This is a detailed process that we may need to revisit from time to time to make sure your dentures’ fit remains tight and comfortable. Even so, modern advances in this traditional restoration continue to make them a solid choice for total tooth loss.
If you would like more information on denture restorations, please contact us or schedule an appointment for a consultation. You can also learn more about this topic by reading the Dear Doctor article “Removable Dentures.”
You probably can’t remember a time without your teeth — and can’t imagine life without them. But now it’s a reality: one by one your teeth have become casualties in a long-standing war with dental disease until now they’re all lost.
Total tooth loss (edentulism) can be difficult in more ways than the loss of function — it can be psychologically traumatic as you must now transition from natural teeth to dentures or other restorations. To add to the stress, you probably won’t be able to obtain your permanent restoration immediately because the extraction sites must heal.
To help you with this transition and provide a means for you to have teeth during the healing period, we may fit you with an appliance known as an immediate denture. With these temporary teeth replacements, you can maintain your smile appearance, chew food and speak unimpaired.
Initially, immediate dentures should fit well, but over time your gums will tend to shrink as they heal. This can loosen the dentures’ fit and make them uncomfortable to wear. If the healing process is still ongoing and you still need to wear the immediate dentures, they can be relined with more denture material to fine-tune the fit.
At some point, though, we must consider creating a new, permanent set of dentures. When your mouth is fully healed, we can make a more accurate impression that we can then use to construct your new set. There are also other options, such as using dental implants to support a denture or a fixed bridge. This option will only be possible, however, if you have sufficient bone available to fully support it, which we might also be able to augment with grafting.
Immediate dentures serve a worthwhile purpose, but only for a temporary period. We’ll be happy to discuss all your options with you to help you find the right permanent solution that fits both your mouth’s condition and your financial ability.
If you would like more information on transitioning to teeth replacement, please contact us or schedule an appointment for a consultation. You can also learn more about this topic by reading the Dear Doctor magazine article “Immediate Dentures.”
Some patients who wear dentures face a kind of Catch-22: their denture fit may have loosened and become uncomfortable over time due to continued bone loss, yet the same bone loss prevents them from obtaining dental implants, a superior tooth replacement system to dentures.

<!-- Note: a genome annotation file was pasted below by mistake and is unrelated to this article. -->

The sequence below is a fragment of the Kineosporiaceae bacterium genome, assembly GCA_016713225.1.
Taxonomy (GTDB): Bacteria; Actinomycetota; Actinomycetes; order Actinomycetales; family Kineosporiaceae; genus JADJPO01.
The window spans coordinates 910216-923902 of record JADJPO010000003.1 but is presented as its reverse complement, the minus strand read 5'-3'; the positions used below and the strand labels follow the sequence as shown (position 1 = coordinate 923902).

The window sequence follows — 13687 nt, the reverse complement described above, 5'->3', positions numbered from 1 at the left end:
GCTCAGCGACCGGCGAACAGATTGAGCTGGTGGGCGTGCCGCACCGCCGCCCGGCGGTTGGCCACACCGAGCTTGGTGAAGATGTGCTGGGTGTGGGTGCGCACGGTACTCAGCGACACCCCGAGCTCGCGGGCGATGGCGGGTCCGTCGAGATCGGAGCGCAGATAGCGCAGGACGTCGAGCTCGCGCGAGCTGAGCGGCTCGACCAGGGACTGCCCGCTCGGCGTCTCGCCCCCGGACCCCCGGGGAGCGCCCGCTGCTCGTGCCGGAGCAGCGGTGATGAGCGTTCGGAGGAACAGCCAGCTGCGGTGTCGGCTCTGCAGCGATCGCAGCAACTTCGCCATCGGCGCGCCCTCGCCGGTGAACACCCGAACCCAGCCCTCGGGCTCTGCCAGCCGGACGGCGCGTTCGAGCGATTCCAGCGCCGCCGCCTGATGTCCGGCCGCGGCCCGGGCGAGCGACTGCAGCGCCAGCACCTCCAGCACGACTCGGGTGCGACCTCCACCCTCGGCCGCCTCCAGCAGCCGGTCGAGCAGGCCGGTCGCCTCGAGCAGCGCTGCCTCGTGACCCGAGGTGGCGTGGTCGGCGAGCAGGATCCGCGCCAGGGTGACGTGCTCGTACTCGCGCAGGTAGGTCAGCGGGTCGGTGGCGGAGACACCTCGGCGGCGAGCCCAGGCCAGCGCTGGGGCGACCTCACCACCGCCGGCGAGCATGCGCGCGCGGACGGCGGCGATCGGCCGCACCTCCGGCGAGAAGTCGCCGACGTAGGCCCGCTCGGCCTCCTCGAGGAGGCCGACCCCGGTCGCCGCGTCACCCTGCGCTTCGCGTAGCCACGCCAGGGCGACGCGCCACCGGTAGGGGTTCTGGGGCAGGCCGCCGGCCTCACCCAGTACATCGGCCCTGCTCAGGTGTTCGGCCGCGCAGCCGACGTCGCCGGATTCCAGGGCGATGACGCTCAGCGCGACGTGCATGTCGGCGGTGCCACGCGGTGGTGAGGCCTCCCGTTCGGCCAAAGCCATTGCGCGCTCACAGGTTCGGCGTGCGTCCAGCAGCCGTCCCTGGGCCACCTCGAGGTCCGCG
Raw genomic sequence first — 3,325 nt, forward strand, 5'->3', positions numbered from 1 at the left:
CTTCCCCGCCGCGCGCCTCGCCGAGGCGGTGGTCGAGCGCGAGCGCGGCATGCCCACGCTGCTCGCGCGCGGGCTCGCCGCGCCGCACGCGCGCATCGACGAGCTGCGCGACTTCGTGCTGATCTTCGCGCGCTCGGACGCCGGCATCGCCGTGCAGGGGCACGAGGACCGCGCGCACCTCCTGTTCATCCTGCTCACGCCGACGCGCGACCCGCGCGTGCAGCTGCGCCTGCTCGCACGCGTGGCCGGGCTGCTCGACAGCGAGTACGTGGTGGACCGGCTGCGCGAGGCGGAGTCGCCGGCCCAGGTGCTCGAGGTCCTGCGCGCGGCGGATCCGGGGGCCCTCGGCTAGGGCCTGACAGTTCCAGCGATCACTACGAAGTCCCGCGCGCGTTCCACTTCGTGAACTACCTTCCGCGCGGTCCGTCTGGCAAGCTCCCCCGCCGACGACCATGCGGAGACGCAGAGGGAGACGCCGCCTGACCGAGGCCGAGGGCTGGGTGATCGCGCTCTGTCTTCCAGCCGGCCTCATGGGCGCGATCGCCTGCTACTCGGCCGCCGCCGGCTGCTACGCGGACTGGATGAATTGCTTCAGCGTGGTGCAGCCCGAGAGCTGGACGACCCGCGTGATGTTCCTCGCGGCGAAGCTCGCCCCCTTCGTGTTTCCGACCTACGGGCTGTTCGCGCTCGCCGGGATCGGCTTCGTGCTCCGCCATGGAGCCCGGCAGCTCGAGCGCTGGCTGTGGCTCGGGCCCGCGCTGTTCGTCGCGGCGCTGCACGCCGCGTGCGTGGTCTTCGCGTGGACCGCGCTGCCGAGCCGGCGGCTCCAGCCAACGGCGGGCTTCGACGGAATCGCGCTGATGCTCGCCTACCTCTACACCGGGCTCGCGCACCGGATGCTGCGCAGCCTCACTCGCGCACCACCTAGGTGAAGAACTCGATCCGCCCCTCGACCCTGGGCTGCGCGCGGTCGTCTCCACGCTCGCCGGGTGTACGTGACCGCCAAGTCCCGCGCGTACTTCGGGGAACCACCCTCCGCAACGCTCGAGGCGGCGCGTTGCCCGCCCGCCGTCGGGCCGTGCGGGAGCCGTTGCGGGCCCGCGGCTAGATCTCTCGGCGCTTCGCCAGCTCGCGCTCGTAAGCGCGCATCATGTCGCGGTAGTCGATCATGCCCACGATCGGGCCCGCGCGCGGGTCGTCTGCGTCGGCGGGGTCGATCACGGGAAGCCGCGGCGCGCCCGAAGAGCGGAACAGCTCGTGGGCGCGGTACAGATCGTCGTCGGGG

But there may be a solution to this dilemma that combines the stability of implants with a removable denture. A set of smaller diameter implants — “mini-implants” — can support a removable denture with less bone than required by a conventional implant.
Like all living tissue, bone has a life cycle: after a period of growth, the older bone dissolves and is absorbed by the body, a process known as resorption. The forces generated when we bite or chew are transmitted by the teeth to the jawbones, which stimulates new bone formation to replace the resorbed bone. When the teeth are lost, however, the stimulation is lost too; without it, resorption will eventually outpace bone growth and repair, causing the bone mass to shrink.
Removable dentures also can’t supply the missing stimulation — bone loss continues as if the dentures weren’t there; and due to the compressive forces of a denture, bone loss accelerates. As the jawbone structure used to originally form the denture’s fit eventually shrinks, the denture becomes loose and difficult to wear. It’s possible to adjust to the new jaw contours by relining the dentures with new material or creating a new set of dentures that match the current bone mass. Without adequate bone, fixed crowns or bridges anchored by conventional implants may also be out of the picture.
On the other hand, mini-implants with their smaller diameter need less bone than the traditional implant. A few strategically placed within the jaw are strong and stable enough to support a removable denture. One other advantage: these mini-implants can be installed in one visit with local anesthesia and usually without the need for incisions or stitches.
If you would like more information on dentures supported by mini-implants, please contact us or schedule an appointment for a consultation. You can also learn more about this topic by reading the Dear Doctor magazine article “The ‘Great’ Mini-Implant.”